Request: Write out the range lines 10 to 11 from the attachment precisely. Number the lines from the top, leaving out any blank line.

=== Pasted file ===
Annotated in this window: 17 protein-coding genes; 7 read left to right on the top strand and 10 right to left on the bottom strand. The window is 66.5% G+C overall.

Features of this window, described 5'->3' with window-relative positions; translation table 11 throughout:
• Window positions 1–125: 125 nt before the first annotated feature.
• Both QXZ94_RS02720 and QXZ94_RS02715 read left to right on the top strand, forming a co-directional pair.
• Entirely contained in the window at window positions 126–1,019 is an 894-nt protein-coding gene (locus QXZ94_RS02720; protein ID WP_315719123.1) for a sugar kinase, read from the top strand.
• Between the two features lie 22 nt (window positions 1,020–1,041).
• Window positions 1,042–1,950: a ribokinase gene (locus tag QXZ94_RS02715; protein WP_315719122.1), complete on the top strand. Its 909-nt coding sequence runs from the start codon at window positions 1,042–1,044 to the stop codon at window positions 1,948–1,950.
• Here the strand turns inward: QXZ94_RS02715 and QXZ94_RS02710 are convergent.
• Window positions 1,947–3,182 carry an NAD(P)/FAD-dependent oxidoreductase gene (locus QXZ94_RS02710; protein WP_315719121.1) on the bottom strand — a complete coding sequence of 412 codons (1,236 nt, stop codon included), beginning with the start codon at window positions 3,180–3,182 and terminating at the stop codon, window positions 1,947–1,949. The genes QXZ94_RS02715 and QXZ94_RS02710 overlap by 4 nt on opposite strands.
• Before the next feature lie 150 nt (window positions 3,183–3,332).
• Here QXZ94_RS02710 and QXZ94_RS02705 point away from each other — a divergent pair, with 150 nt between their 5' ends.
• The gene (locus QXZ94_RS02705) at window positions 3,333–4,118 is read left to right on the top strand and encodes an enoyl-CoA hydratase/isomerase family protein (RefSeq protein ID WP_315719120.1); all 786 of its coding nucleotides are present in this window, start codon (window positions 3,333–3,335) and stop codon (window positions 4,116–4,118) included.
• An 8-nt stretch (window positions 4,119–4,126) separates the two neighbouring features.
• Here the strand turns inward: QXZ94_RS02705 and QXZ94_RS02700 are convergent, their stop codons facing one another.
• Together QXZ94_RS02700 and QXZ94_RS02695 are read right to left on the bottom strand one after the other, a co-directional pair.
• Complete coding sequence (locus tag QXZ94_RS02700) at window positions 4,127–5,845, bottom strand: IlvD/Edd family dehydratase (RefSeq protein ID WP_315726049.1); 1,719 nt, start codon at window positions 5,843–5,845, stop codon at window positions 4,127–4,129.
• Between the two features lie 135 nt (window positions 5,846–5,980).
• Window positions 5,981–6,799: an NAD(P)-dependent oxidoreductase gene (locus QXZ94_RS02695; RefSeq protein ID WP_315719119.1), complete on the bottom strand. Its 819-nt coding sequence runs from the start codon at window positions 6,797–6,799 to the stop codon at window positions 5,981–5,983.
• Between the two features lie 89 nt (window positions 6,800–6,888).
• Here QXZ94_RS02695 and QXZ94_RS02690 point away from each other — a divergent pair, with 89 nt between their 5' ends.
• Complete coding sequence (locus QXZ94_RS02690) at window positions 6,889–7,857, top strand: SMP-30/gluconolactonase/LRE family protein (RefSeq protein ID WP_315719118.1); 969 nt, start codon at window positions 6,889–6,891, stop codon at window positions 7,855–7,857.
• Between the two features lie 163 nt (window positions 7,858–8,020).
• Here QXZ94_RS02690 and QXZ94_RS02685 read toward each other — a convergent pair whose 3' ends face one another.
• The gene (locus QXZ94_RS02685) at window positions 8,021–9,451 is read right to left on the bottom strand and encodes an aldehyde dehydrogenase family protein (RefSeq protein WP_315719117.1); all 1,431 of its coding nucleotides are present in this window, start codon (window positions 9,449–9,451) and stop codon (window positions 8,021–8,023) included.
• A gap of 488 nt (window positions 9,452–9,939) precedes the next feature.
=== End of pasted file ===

• Before the next feature lie 150 nt (window positions 3,183–3,332).
• Here QXZ94_RS02710 and QXZ94_RS02705 point away from each other — a divergent pair, with 150 nt between their 5' ends.